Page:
The Challenge Tour is the second tier men's professional golf tour in Europe. It is operated by the PGA European Tour and as with on the main European Tour and the European Seniors Tour, some of the events are played outside of Europe. World ranking points are awarded for high finishes in Challenge Tour events. Most Challenge Tour events give 12 OWGR points to the winner, with those co-sanctioned by the European Tour earning 18 points. The Challenge Tour Grand Final gives 16 points to the winner. In 2014, a number of events would receive slightly higher points totals, with three events earning a minimum of 13 points and the Challenge Tour Grand Final winner receiving 17 points.
The tour was introduced in 1986 and was initially called the Satellite Tour. The Order of Merit was introduced in 1989, with the top five players on it winning membership of the European Tour for the following season. The following year the tour was renamed the Challenge Tour. Up to 1993 the Challenge Tour Rankings were based on each players' best several results, but since 1994 it has been a straightforward money list, with all results counting. In 2008 the total prize fund was €6,017,393.
Players who are successful on the Challenge Tour qualify for membership of the European Tour the following year. Fifteen players earn direct promotion to the European Tour. Players finishing 16-45 may also gain qualification for occasional low-prize money European Tour Events, but can improve their status through European Tour Qualifying School. Players who win three Challenge Tour events in a season are fast-tracked onto the main tour immediately, similar to the "battlefield promotion" of the US-based Web.com Tour.
One competitive level down from the Challenge Tour are four third-level developmental tours—the Alps Tour, the EPD Tour, the PGA EuroPro Tour and the Nordic League, each of which is based in a different region of Europe. These circuits are now collectively known as the Satellite Tour. Each season the top five players from the Order of Merit of each of these tours wins a place on the Challenge Tour for the following season. The Challenge Tour also has an annual qualifying school.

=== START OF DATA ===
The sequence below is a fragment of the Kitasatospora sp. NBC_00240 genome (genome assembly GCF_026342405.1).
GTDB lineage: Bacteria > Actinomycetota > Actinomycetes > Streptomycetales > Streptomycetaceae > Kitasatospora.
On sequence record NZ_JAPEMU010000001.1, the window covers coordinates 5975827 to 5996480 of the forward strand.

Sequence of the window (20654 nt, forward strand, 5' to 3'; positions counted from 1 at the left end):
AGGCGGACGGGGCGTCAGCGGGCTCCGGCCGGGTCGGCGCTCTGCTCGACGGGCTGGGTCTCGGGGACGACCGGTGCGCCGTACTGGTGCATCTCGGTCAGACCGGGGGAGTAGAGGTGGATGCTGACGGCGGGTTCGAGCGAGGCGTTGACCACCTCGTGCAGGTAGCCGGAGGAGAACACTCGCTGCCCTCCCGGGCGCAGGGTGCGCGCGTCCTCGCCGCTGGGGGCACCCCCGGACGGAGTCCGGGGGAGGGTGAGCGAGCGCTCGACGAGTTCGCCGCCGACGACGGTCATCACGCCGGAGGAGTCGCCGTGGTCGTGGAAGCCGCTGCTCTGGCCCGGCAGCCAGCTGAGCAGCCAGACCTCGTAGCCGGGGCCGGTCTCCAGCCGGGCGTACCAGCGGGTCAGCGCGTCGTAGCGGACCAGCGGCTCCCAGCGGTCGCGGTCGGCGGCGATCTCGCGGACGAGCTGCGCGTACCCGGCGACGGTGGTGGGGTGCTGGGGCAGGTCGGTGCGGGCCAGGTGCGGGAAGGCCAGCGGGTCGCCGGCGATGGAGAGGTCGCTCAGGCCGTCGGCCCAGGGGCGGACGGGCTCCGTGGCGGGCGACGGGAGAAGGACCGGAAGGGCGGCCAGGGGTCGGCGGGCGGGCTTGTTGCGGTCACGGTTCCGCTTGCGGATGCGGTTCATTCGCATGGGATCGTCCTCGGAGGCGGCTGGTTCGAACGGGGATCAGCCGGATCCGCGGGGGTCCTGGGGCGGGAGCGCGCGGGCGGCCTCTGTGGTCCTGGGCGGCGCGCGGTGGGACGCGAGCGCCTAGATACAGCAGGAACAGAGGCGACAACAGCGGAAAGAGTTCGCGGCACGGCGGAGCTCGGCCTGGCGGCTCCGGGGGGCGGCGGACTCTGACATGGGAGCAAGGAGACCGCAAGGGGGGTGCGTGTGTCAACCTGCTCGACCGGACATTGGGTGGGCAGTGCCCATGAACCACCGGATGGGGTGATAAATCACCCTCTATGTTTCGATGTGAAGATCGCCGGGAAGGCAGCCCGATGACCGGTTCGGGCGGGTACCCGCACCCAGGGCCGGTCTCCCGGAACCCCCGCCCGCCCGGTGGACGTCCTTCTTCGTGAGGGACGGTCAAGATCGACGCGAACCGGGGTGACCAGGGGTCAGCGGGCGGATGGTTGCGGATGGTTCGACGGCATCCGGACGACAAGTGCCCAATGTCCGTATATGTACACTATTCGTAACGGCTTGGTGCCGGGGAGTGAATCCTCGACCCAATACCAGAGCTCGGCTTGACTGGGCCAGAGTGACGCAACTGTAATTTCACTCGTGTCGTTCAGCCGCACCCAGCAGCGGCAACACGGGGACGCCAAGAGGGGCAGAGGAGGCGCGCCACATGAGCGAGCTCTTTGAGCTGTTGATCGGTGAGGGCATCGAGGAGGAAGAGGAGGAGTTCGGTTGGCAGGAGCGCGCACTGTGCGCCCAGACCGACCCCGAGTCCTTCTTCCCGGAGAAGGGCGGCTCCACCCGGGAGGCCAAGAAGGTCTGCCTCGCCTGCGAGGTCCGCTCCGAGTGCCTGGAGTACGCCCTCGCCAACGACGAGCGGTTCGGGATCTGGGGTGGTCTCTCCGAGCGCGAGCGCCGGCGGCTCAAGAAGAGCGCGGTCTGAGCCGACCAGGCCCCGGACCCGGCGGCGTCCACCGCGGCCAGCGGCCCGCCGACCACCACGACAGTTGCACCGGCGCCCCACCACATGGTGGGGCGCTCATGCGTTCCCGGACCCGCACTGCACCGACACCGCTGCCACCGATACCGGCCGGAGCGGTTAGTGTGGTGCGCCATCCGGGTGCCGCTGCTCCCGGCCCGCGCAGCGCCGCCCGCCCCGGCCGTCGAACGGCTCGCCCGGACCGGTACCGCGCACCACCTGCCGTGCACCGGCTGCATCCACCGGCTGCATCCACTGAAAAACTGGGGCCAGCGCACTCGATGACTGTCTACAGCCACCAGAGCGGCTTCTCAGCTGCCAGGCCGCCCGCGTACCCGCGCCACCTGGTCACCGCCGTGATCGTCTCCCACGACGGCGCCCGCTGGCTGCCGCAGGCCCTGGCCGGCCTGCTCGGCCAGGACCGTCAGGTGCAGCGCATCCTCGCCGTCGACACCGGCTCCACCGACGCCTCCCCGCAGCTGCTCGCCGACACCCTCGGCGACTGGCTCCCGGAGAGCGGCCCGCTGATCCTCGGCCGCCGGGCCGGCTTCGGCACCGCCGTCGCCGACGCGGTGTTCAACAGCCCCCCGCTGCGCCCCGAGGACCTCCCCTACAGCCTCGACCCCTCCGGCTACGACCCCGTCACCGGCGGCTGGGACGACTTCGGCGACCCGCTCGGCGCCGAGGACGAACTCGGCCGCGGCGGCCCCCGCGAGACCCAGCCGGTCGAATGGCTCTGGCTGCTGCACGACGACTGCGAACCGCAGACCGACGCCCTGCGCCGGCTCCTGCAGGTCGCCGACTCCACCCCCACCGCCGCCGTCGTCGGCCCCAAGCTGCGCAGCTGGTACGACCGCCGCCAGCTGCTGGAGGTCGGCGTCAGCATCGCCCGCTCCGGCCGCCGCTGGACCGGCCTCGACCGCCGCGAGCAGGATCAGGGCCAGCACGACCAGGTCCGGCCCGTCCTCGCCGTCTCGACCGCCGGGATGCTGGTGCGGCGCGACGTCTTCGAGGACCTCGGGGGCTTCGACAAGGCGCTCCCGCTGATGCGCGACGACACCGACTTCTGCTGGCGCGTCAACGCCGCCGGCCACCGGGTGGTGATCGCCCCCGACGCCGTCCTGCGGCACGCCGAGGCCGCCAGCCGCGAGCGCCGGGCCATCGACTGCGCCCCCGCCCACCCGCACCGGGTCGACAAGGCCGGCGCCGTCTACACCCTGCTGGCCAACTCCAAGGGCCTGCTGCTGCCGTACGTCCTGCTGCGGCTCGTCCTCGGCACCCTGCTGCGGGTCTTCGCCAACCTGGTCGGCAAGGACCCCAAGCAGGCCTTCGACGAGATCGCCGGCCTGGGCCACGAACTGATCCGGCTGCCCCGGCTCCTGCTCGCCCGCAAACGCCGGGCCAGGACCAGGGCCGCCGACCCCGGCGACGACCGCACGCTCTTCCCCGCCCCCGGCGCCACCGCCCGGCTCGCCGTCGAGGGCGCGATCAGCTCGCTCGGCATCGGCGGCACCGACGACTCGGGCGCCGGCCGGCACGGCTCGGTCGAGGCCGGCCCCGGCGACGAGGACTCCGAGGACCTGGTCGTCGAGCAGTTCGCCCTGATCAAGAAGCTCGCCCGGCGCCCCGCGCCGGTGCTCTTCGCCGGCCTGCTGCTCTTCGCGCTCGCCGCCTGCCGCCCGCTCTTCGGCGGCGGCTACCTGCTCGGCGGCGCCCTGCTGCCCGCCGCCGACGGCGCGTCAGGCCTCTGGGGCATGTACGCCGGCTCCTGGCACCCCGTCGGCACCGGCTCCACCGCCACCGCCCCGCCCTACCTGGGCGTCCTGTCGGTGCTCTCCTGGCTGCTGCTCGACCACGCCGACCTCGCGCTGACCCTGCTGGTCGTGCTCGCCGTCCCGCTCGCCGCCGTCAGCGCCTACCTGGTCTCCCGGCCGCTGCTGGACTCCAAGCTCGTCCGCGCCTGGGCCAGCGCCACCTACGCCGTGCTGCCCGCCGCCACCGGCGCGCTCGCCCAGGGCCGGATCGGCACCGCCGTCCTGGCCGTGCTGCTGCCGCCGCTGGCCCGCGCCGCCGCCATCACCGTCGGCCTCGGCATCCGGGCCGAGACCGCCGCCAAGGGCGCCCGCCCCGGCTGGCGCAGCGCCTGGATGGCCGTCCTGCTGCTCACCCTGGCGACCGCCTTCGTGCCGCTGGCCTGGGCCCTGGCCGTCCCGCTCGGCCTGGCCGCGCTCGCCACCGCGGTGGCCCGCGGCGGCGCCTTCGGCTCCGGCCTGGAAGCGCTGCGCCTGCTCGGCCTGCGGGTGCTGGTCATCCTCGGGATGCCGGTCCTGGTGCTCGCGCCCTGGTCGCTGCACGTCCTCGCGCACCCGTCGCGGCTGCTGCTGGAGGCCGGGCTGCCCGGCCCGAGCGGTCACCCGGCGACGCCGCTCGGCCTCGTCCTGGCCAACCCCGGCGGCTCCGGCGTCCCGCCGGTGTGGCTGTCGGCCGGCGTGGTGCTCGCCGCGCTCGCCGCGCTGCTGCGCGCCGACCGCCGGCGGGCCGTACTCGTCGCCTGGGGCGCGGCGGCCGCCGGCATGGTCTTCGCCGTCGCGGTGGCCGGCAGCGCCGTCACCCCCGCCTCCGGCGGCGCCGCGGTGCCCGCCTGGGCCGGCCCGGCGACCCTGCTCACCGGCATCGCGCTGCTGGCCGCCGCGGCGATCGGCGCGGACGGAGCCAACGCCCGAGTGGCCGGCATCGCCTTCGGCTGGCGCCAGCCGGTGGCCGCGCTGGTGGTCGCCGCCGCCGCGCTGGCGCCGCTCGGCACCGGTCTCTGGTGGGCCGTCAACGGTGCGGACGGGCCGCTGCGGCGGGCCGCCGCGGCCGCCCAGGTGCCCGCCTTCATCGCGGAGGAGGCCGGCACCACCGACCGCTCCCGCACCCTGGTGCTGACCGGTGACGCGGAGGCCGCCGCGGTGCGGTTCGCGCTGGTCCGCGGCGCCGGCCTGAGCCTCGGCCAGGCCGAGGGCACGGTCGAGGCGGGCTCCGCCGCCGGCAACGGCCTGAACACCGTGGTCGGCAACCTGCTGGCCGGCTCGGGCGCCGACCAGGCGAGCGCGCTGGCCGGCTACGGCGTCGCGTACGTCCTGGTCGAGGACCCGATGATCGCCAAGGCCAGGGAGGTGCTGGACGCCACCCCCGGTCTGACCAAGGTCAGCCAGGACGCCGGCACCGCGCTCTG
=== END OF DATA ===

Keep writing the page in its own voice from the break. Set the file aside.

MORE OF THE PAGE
Challenge Tour Rankings winners
|2002||Lee S James||England||€121,531|
|1994||Raymond Burns||Northern Ireland||£43,584|
|1991||David R. Jones||England||£35,533|
The PGA European Tour does track career earnings on the Challenge Tour. A ranking of career earnings would be of little value as a measure of success, since the objective of players on the tour is to leave it as soon as possible by winning promotion to the main tour.
Schedules by year
The table below summarises the development of the tour since 1999, which was the year that the euro became the currency of record for the tour. Individual tournaments have purses fixed in a mixture of British pounds, euro and U.S. dollars, so year on year changes in the total prize fund reflect exchange rate fluctuations as well as prize fund movements in constant currencies.
|Year||Ranking tournaments||Total prize money (€)|
- List of golfers with most Challenge Tour wins
- Web.com Tour – the analogous tour operated in North America by the PGA Tour
- Alps Tour – a third-level tour played in France, Italy and several nearby countries
- EPD Tour – a third-level tour based in Germany
- Nordic League – a third-level tour based in Scandinavia
- PGA EuroPro Tour – a third-level tour based in the United Kingdom
- Professional golf tours
Notes and references
- "OWGR Board Announces Adjustments To Ranking System". OWGR. 6 August 2014.
- European Tour - Exemption Categories
- "The Challenge Tour in numbers". PGA European Tour. 28 January 2011. Retrieved 2011-01-31.
- 2002 statistics include one abandoned tournament with a planned purse of €130,000.